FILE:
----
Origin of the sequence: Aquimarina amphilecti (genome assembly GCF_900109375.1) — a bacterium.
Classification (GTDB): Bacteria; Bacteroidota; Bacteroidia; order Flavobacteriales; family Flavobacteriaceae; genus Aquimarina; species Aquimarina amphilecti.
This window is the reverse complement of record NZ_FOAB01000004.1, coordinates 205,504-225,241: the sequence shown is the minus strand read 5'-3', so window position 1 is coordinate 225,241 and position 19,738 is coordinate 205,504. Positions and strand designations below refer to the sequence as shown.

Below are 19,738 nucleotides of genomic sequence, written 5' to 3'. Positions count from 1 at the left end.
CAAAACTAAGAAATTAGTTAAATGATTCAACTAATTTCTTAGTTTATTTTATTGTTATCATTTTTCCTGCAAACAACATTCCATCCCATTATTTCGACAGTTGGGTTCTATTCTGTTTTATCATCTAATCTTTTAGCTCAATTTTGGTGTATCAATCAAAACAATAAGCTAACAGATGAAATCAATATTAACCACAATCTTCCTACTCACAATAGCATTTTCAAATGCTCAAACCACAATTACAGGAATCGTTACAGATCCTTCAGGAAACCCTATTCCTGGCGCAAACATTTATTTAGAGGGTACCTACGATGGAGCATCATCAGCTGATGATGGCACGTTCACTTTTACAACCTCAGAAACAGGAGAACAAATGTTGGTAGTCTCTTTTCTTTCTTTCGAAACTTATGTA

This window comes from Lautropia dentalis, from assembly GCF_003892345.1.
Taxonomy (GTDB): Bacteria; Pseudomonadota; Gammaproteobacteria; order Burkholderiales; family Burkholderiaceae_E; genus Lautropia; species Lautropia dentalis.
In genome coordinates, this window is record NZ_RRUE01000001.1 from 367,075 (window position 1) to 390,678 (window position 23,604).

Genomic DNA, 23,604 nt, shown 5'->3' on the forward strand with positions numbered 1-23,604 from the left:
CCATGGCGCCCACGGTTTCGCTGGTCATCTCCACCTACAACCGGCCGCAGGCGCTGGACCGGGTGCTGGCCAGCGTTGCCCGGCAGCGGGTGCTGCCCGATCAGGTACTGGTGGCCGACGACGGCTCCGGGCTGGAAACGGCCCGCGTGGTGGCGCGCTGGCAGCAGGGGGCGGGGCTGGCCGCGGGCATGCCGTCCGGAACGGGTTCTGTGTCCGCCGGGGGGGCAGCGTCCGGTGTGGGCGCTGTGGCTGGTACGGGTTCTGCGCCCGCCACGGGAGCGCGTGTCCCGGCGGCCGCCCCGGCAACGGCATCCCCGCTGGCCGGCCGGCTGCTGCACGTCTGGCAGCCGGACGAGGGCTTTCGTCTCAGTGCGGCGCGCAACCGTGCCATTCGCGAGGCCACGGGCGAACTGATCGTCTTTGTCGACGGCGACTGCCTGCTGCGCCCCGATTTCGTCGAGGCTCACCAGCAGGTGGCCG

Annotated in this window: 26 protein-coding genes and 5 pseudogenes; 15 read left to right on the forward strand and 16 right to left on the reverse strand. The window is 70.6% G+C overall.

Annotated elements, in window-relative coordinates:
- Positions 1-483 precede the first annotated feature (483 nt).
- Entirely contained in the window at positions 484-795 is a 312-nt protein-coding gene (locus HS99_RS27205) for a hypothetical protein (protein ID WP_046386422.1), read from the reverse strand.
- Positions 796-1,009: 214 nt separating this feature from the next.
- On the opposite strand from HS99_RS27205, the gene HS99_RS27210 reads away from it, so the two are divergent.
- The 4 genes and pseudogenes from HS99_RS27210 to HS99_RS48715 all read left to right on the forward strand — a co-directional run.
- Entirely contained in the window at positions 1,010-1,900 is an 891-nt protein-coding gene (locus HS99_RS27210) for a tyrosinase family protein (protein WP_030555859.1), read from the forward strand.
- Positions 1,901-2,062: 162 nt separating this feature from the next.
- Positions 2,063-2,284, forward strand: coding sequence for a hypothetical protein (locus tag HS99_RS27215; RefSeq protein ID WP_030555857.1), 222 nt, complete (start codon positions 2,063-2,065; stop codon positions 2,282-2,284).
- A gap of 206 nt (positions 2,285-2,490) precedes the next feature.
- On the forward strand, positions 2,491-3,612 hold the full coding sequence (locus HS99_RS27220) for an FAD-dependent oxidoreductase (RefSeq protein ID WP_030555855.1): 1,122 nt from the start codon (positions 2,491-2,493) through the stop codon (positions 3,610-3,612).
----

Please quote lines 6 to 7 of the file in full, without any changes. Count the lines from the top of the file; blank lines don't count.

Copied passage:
This window comes from Lautropia dentalis, from assembly GCF_003892345.1.
Taxonomy (GTDB): Bacteria; Pseudomonadota; Gammaproteobacteria; order Burkholderiales; family Burkholderiaceae_E; genus Lautropia; species Lautropia dentalis.